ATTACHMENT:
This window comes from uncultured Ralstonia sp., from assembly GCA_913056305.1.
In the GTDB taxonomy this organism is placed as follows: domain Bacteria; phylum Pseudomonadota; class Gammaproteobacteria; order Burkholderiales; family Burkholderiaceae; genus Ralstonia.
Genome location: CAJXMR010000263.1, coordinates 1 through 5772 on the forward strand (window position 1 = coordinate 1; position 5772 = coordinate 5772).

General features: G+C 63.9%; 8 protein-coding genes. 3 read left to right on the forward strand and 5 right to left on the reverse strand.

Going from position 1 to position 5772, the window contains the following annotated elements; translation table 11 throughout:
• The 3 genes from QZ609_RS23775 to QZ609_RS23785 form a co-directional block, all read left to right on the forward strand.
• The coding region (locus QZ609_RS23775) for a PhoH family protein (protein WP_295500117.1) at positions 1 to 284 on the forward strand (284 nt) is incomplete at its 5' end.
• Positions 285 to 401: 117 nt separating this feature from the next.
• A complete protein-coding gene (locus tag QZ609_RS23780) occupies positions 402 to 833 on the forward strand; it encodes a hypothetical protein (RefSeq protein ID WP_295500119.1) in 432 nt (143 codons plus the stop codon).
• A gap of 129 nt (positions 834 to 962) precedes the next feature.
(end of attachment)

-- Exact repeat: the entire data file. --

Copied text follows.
This window comes from uncultured Ralstonia sp., from assembly GCA_913056305.1.
In the GTDB taxonomy this organism is placed as follows: domain Bacteria; phylum Pseudomonadota; class Gammaproteobacteria; order Burkholderiales; family Burkholderiaceae; genus Ralstonia.
Genome location: CAJXMR010000263.1, coordinates 1 through 5772 on the forward strand (window position 1 = coordinate 1; position 5772 = coordinate 5772).

General features: G+C 63.9%; 8 protein-coding genes. 3 read left to right on the forward strand and 5 right to left on the reverse strand.

Going from position 1 to position 5772, the window contains the following annotated elements; translation table 11 throughout:
• The 3 genes from QZ609_RS23775 to QZ609_RS23785 form a co-directional block, all read left to right on the forward strand.
• The coding region (locus QZ609_RS23775) for a PhoH family protein (protein WP_295500117.1) at positions 1 to 284 on the forward strand (284 nt) is incomplete at its 5' end.
• Positions 285 to 401: 117 nt separating this feature from the next.
• A complete protein-coding gene (locus tag QZ609_RS23780) occupies positions 402 to 833 on the forward strand; it encodes a hypothetical protein (RefSeq protein ID WP_295500119.1) in 432 nt (143 codons plus the stop codon).
• A gap of 129 nt (positions 834 to 962) precedes the next feature.